Dog Care Tips Dog Behavior

Are French Bulldogs Good With Other Dogs? 5 Key Personality Traits

French Bulldogs were bred to be companions or toy dogs.

I’ve been around them. They could be the nicest pet you could own, even if you’re a first-time owner.

However, being nice to a person and a dog are two completely different things. Luckily though, the French Bulldogs nail both.

To answer it simply, are french bulldogs good with other dogs? Yes, they are. These are the things that make me say that:

  • They are affectionate towards their families. 
  • They aren’t driven by territory or prey. 
  • You could easily train them in their puppyhood as well as adulthood. 
  • As companion dogs, they tolerate a lot of things in a cooped-up environment. 
  • Anyone or anything that enters the house is a best friend for them. 

More breeds that are good with other dogs:

A list of dog breeds that are not compatible with other dogs includes:

  • Akita
  • American Bulldog
  • Border Terrier
  • Bulldog
  • Chihuahua
  • Chow Chow
  • Doberman Pinscher
  • German Shepherd
  • Mastiff
  • Pomeranian, etc.

5 Personality Traits That Make French Bulldogs Good With Other Dogs 

1. They Love Their Families Beyond Love 

Affectionate with family: 5/5 

For French Bulldogs, anyone who lives with them is family – as long as it’s not the sofa.

They have something against those things if they are not trained well.

I’ve seen many clients cry about their “lovely” dogs ripping their new couch or armchair. 

The animals you introduce to your French Bulldog will instantly become its littermate.

However, I do recommend that you do that at the earliest – maybe up to 6 or 8 months of its age. Doing that will rule out any behavioral misconduct in the future.

Let’s be honest that being affectionate with an animal for a dog depends not only on the breed but also on its own personality.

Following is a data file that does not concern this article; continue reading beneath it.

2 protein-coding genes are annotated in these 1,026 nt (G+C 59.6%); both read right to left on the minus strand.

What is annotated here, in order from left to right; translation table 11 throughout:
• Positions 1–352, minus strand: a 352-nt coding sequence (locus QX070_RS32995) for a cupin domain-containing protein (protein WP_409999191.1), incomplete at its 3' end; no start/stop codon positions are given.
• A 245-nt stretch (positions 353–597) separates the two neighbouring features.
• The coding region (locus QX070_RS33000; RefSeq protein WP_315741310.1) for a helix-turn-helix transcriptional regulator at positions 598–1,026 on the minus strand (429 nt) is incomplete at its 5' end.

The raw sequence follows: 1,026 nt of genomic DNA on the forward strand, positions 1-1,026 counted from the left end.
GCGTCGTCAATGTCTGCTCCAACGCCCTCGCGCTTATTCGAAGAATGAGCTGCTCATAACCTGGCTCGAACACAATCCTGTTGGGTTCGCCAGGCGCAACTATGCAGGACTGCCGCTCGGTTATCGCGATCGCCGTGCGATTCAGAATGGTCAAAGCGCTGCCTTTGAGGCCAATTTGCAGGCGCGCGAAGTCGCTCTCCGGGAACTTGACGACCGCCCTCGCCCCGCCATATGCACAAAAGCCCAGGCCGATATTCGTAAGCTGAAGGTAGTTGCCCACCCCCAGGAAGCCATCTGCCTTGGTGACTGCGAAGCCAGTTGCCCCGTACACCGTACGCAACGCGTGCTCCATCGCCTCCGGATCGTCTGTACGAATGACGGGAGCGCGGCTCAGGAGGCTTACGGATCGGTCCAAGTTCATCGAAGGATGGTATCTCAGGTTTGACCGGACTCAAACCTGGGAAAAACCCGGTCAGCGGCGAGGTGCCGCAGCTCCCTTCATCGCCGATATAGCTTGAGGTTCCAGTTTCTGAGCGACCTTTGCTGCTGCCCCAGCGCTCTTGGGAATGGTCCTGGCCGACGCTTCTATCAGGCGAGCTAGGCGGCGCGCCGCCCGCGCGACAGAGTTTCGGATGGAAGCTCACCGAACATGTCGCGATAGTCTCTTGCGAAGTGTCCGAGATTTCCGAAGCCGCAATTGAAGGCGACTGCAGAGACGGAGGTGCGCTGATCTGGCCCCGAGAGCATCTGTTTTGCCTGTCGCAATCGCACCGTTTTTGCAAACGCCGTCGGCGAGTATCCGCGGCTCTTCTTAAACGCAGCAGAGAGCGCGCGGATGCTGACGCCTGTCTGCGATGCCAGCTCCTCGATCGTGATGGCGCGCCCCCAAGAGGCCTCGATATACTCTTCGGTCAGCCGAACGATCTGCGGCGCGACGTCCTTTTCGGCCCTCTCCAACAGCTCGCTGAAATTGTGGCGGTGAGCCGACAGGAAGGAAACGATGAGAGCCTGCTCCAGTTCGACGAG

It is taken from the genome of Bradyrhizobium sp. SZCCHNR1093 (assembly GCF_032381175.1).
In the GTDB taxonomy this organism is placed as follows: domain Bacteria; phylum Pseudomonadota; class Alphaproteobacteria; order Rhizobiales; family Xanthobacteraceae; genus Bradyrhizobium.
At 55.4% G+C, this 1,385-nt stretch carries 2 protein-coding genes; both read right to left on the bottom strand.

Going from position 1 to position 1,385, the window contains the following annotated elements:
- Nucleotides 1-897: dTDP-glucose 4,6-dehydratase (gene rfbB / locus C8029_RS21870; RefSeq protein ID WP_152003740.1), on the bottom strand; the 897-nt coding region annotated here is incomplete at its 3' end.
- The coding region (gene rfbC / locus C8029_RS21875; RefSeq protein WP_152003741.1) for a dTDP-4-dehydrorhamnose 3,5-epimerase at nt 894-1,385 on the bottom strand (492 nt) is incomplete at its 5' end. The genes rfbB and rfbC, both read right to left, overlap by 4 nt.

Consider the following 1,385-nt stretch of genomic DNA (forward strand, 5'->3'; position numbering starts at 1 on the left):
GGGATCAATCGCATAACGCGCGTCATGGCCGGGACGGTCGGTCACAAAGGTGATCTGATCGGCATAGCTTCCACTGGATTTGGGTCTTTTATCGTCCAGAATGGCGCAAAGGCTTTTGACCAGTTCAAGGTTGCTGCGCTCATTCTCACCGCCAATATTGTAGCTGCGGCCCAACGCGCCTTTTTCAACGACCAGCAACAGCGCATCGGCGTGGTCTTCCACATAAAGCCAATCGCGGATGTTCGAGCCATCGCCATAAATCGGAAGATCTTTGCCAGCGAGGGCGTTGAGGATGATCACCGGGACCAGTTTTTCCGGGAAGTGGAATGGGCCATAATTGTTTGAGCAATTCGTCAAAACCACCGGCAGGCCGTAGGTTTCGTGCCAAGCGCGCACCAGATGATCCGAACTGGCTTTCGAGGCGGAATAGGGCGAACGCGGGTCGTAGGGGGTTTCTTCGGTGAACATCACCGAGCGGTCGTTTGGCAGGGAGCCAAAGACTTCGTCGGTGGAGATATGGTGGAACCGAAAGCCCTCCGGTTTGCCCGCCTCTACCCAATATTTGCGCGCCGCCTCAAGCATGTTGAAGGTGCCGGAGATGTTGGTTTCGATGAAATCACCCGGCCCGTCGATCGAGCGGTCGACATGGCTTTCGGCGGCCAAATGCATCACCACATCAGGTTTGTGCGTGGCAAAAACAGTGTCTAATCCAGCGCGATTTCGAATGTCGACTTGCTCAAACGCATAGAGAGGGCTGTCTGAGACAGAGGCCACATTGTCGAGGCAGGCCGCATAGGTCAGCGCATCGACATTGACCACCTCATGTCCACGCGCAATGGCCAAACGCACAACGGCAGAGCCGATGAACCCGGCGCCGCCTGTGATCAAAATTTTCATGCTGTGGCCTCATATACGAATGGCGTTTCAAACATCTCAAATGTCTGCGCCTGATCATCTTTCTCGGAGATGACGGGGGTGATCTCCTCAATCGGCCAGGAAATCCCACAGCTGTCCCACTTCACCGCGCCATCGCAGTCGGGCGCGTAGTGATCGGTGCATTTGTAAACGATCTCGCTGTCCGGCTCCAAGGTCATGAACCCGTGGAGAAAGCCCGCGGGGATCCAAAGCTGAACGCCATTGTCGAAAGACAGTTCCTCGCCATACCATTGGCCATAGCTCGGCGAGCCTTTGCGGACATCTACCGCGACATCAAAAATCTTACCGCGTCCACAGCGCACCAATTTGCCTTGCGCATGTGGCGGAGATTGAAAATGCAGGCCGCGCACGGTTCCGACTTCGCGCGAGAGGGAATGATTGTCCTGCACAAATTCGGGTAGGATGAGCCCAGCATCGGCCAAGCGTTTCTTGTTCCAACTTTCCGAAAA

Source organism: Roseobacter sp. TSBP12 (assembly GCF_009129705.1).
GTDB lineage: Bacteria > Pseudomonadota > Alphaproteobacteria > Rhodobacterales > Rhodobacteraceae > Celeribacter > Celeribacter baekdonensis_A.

I’ve had a fair share of rough days even with dog-friendly dogs such as the French Bulldog. They get hyper and do all sorts of things.

You may also like to read: French Bulldog Separtion Anxiety

2. Not So Prey Driven 

Prey Drive: ⅖ 

These dogs weren’t bred to hunt or fetch game in the first place. They were bred to be companions.

The prey drive ruins that purpose because the dogs get distracted by moving things.

I understand that your French Bulldog may pull on the leash but that’s for other reasons.

These dogs are curious as cats if I put it in good words (or bad?).

When you take out the prey drive from a dog, it essentially becomes friendlier towards other species.

With prey drive comes territory aggressiveness. Bring down the former and the latter will come down on its own.

That’s because the dog doesn’t consider the animals potentially intruding into its territory. They think some playmate has come to play their favorite game. 

3. Highly Trainable 

Trainability: 5/5 

The dogs are highly trainable. They easily pick up your cues.

I wouldn’t be wrong to say that these dogs may be the easiest ones to train because they are suckers to please their owners. Frenchies also love exercise.

Again, I’ll attribute that to the purpose of their breeding.